Sarah Waters’ 2009 novel The Little Stranger, a critical and popular success, has all the elements needed to make a successful cinematic ghost story, including a crumbling mansion, a past that isn’t really past, and philosophical underpinnings that make it more than just a delivery vehicle for jump scares. The film version features an A-list director (Lenny Abrahamson) and screenwriter (Lucinda Coxon) plus an top-notch cast (Charlotte Rampling, Domhnall Gleeson, Ruth Wilson, and Will Poulter among them and excellent cinematography by Ole Bratt Birkeland. For all that, there’s something that just doesn’t work about the The Little Stranger, leaving it in the category of a worthy near miss rather than a truly successful film.
The story is as much about class as it is about the supernatural, with the kernel being the obsession of a poor boy for the great house where his mother worked as a maid. On a childhood visit to the house, he breaks off a plaster ornament and pockets it, so desperate is he to have something of the house for himself. Jumping ahead several decades, the boy is now Dr. Faraday (Domhnall Gleeson), and he has a practice in the same area as the Hundreds Hall, the house which was the object of his youthful (and, as we will learn, continuing) obsession.
As Dr. Faraday’s fortunes have risen in synchrony with the modernization of England, so the fortunes of the Ayres family, who own and inhabit Hundreds Hall, have fallen. The eldest son, Roderick (Will Poulton), returned from World War I with gruesome burn injuries (conveniently covering half his face, giving the director a choice as to whether he wants to emphasize the character’s injuries or not in a particular scene) and PTSD, his aging mother Angela (Charlotte Rampling, who positively wears the hell out of a silk dressing gown in one key scene), and his sister Caroline (Ruth Wilson, who gives the most interesting characterization, adding a subtle lesbian vibe to her role) who had to give up her career to help tend for the house and her family. With Roderick partially disabled, and without the crew of servants that they had 30 years prior, the house and grounds are falling to ruin, and the Ayres family doesn’t have the money or resources to reverse the process.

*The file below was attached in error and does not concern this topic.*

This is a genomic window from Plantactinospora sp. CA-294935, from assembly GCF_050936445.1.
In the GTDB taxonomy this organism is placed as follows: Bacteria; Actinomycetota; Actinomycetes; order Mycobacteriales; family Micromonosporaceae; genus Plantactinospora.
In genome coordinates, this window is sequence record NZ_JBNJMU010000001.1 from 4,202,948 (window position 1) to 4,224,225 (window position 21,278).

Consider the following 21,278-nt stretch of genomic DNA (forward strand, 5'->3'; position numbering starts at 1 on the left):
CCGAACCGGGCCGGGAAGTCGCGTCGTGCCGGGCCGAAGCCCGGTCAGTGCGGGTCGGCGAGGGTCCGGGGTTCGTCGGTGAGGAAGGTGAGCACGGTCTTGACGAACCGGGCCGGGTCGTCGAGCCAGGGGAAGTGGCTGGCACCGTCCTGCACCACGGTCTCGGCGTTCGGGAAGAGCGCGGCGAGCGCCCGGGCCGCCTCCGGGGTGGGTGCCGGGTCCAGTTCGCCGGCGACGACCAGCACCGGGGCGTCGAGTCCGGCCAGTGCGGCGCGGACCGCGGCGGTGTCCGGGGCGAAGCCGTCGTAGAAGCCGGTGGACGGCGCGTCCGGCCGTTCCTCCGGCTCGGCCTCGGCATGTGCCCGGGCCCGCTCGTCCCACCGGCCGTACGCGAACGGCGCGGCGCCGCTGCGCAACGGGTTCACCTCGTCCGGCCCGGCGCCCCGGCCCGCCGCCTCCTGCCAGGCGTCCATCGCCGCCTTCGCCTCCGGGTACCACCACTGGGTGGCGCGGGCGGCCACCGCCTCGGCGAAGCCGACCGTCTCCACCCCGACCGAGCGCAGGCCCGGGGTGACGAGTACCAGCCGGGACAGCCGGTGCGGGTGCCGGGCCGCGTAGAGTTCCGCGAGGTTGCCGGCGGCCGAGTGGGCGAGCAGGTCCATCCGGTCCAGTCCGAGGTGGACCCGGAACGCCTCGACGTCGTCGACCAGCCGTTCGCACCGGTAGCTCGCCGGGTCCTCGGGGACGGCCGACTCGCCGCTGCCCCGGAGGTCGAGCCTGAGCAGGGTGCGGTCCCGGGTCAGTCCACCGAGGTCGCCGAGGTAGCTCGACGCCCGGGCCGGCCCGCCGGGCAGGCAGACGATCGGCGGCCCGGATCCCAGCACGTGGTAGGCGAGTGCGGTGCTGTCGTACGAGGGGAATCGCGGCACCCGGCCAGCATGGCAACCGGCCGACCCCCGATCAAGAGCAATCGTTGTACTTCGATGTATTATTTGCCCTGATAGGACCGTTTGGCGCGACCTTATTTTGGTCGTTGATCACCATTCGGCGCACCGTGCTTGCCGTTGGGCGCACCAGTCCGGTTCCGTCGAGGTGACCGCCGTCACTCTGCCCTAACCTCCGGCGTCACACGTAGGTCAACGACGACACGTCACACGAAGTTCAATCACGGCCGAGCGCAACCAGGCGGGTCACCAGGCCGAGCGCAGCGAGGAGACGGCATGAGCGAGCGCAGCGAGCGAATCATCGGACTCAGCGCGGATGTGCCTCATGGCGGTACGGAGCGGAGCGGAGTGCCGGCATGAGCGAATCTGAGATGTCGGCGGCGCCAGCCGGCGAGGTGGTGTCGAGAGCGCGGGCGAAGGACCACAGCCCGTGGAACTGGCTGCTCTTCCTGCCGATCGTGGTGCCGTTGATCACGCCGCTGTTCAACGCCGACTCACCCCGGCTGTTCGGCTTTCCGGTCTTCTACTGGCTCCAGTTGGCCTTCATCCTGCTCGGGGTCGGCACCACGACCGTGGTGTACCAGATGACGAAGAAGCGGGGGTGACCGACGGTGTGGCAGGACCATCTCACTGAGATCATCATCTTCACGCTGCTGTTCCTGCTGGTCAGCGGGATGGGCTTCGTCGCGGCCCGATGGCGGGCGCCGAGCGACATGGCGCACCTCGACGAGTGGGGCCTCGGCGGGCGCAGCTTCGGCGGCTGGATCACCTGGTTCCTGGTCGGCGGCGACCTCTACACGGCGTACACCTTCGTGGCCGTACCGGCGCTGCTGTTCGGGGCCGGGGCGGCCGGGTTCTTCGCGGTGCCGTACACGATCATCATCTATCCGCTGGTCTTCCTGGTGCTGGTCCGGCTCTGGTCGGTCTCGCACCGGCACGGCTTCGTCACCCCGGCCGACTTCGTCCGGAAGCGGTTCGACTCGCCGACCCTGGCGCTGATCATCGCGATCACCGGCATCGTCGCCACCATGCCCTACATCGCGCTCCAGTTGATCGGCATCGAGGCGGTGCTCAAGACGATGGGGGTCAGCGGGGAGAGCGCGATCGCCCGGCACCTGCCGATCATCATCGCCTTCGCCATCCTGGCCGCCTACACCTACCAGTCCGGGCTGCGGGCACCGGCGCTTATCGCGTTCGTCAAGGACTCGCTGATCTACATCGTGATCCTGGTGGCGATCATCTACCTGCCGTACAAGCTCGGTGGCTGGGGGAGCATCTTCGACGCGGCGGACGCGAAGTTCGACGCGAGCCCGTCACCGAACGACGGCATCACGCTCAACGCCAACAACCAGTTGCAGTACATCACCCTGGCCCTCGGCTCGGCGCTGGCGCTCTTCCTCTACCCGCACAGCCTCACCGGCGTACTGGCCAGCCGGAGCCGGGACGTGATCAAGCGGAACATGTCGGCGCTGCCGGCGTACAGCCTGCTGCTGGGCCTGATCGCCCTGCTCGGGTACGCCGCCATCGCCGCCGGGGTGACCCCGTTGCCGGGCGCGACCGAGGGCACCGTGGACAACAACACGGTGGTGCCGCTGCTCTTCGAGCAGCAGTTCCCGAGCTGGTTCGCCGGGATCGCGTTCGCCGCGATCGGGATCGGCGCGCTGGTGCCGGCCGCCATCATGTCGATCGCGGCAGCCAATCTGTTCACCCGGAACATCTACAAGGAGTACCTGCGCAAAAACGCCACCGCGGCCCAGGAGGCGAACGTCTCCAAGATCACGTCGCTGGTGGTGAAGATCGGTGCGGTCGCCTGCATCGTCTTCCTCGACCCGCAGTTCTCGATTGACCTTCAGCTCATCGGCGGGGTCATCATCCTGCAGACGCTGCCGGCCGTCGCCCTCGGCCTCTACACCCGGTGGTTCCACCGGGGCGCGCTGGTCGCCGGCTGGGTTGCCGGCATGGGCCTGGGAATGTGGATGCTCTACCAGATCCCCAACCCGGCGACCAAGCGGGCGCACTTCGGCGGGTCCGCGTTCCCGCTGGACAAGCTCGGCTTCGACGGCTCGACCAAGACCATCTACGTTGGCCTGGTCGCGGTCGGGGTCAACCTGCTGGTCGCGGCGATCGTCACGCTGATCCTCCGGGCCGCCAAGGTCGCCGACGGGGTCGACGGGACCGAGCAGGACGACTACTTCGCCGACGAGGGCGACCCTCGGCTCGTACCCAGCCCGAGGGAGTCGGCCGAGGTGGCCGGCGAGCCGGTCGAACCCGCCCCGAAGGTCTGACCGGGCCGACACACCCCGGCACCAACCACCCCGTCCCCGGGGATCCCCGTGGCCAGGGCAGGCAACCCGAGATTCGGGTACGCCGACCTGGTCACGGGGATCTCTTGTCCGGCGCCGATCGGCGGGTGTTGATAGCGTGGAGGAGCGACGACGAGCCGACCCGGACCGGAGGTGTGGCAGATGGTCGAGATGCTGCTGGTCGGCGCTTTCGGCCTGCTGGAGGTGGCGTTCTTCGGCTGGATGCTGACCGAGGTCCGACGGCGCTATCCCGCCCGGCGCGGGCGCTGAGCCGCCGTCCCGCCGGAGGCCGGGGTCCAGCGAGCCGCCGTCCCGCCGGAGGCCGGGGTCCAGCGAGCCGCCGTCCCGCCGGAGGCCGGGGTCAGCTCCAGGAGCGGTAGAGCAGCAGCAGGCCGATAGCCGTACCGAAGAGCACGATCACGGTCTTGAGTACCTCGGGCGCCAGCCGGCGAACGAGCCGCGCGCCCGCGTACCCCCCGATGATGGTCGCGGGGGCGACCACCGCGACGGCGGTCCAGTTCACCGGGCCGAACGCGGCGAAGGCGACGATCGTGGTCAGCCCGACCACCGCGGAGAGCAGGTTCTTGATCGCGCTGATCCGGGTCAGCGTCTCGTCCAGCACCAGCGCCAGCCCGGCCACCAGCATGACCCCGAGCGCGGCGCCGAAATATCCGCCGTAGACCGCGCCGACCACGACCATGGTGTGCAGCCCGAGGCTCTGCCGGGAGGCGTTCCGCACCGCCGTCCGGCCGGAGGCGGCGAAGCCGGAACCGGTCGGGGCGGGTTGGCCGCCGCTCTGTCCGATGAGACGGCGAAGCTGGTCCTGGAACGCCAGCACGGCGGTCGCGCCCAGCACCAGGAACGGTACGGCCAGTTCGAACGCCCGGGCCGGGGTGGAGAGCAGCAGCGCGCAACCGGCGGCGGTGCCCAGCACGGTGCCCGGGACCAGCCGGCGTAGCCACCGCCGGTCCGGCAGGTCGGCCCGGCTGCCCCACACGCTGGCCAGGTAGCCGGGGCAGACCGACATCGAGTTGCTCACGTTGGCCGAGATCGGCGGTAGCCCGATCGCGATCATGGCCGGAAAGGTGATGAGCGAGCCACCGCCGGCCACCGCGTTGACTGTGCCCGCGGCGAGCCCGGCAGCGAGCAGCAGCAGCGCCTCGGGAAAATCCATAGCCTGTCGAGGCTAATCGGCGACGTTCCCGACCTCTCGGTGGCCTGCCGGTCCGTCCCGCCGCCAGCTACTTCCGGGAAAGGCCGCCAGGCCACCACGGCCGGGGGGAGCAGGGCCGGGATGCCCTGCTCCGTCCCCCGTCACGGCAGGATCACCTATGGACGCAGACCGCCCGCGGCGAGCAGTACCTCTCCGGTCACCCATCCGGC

The house is no stranger to tragedy, the most emblematic being the death of Susan, first daughter of Mrs. Ayres, at age 8. In the present day, a visiting child is mauled by the family dog, and strange sounds and sights begin to appear in the house. As in the best psychological thrillers, ambiguity is maintained and rational explanations are possible (childhood mortality was high in the early 20thcentury, old houses make weird noises, and the tamest dog may attack if teased), but the strange events take their toll on the inhabitants. A way out seems to be offered, but it doesn’t seem quite right either, and the mystery of what or whom is haunting the house and its inhabitants is never explicitly solved. I have my private theory, of course, and you will probably have one also after seeing this film.
The curse and the blessing of horror films is that they need deliver a visceral experience to the audience—if you don’t feel the horror, it’s not working. That holds for psychological horror as much as for the type rooted in shocks and dismembers: slow-burning though this type of film may be, if there’s no burn, it’s just not working. On the plus side, you know if a horror film is working or not. If it’s not, all the discussion in the world about metadiegetic narratives and proairetic codes can’t save it; if it does, high-toned explanations are not necessary (although they may add insight into howit works). Still, even though The Little Stranger is not entirely successful as a psychological horror film, it still has a lot to offer the viewer in terms of cinematography and acting, and that goes double if you’re a devotee of “old dark house” movies. | Sarah Boslaugh